Living on the cusp of tradition and change we need to be willing to experiment, to fail, to learn, to synthesize, to discard and to move on. For every successful endeavor in business or government or science or religion there are hundreds of ideas, plans and attempts scattered by the wayside. Tinkering and improving is the only way we move forward and upward. 


We need to enjoy the ride. We need to do things that are relevant with passion. Passion is perhaps the most important and elusive element to the mix of what we do, something we didn’t need so much when we were in the demographic sweet spot but desperately need to reclaim if we are to be sustainable for the long haul. Perhaps rather than the Conservative movement, we need to be on the Cusp or Cutting Edge.


There is a teaching about Chanukkah I learned on line recently that helped put our task in perspective. There are two basic narratives that explain the celebration of Chanukkah and its 8 days.  The miracle of the oil that was supposed to last one day but lasted 8, enough time for more oil to be processed and keep the light going in the ner tamid, the eternal flame of the ancient Temple. This is the story from the Talmud we learned growing up.The historical record from the book of Maccabees which states that the first Chanukkah was a makeup celebration of Sukkot with lulavs and etrogs and sacrifices and no emphasis on light at all. Only subsequently was it transformed into a festival of light.

There is an interpretive text to the Talmudic Tractate of Taanit which brings another interpretation worthy of our attention.  Taanit includes a list of military victorious dates on which we are not allowed to fast. Chanukkah is just about the only one we still observe. According to the Scholion Chanukkah became associated with fire not because of the miracle of the oil but because the Greeks stole the Menorah and it had to be rebuilt -- they had to fashion a makeshift one in place of the original so it could be lit. Rather than ‘There was no oil with which to light the Menorah’ the phrase went as follows: ‘There was nothing in which to light the oil’. According to this source, it took 8 days to fix the altar and prepare the Temple for rededication for re-initiation.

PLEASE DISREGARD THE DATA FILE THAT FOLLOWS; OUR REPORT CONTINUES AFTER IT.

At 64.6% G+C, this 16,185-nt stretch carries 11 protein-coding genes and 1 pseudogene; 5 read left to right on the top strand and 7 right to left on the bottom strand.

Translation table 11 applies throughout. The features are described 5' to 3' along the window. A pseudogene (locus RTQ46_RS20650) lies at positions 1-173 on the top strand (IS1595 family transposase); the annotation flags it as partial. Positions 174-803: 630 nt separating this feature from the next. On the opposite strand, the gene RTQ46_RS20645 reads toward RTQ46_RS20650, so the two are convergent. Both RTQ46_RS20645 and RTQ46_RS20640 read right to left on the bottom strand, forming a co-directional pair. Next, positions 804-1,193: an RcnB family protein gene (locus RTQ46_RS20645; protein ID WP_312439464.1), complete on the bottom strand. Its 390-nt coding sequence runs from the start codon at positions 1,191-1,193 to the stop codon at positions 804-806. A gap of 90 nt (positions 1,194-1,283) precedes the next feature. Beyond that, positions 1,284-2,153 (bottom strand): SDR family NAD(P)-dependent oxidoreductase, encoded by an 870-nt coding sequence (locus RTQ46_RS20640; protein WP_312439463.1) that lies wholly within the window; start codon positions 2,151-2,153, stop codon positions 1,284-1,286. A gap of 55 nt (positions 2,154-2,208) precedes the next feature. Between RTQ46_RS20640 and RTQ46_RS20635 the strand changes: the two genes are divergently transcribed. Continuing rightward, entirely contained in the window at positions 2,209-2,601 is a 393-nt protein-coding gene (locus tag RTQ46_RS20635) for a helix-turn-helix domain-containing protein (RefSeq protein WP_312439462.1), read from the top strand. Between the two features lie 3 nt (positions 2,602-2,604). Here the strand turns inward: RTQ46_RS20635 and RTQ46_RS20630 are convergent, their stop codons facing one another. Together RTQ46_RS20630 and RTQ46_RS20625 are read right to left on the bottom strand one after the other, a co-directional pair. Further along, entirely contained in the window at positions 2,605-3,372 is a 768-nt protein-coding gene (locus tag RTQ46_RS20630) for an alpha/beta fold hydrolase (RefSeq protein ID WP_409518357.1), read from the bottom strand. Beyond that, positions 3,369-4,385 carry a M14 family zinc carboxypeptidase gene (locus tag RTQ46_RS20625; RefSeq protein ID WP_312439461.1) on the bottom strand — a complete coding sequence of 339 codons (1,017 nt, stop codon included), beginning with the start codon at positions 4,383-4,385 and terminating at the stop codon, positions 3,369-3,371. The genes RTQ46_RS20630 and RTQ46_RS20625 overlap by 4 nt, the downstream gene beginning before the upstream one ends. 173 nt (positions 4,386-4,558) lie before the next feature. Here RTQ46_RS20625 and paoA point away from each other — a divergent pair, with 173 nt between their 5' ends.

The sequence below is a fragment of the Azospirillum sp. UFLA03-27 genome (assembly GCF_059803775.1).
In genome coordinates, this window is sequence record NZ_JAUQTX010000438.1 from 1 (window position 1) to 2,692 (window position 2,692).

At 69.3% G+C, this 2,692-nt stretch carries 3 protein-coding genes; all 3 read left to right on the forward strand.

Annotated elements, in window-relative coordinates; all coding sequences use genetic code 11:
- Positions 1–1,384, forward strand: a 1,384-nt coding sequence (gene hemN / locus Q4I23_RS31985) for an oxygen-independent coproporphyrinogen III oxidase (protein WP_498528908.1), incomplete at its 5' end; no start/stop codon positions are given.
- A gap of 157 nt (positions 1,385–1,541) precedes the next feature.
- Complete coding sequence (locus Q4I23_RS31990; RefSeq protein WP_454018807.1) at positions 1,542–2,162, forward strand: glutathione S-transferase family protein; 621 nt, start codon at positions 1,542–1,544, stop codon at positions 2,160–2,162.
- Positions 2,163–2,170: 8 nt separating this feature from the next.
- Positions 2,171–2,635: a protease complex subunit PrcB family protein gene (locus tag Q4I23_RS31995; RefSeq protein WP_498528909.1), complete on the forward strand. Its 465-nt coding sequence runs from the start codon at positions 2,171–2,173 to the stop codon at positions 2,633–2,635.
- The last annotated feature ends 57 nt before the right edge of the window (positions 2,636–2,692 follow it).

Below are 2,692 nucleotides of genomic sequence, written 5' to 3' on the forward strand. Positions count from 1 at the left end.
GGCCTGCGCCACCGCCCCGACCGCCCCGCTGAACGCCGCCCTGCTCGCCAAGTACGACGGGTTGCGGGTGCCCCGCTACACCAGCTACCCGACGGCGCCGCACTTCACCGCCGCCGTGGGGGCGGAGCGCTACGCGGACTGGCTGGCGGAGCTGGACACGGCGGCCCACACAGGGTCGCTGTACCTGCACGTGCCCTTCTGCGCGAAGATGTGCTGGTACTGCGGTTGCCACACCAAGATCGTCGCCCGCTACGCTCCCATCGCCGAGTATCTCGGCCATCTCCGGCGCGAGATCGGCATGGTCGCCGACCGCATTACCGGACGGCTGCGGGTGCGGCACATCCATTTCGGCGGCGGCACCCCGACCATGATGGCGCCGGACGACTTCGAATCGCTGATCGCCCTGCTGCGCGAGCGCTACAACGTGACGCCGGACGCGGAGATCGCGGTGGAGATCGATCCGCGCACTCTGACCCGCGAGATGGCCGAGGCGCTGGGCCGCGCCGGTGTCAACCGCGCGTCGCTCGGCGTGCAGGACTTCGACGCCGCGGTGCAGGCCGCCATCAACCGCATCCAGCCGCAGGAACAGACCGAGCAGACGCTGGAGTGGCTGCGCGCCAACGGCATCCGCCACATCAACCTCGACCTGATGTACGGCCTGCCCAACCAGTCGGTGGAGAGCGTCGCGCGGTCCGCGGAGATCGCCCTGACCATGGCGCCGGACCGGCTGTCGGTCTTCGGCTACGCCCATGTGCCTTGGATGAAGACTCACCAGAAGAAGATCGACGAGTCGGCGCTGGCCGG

The Pew report is a Snapshot, not proof of Stasis; Data, not Destiny.  We don’t rely on miracles, we can’t allow ourselves to live in the past, instead we are dedicated to the future and we have work to do. Authentic, Creative, Passionate Work. We lived for half a century in the Dream of the Demographic Sweet Spot. It’s time, as the name of our Torah portion prescribes, to wake up.


Shabbat Shalom. 

David Lipp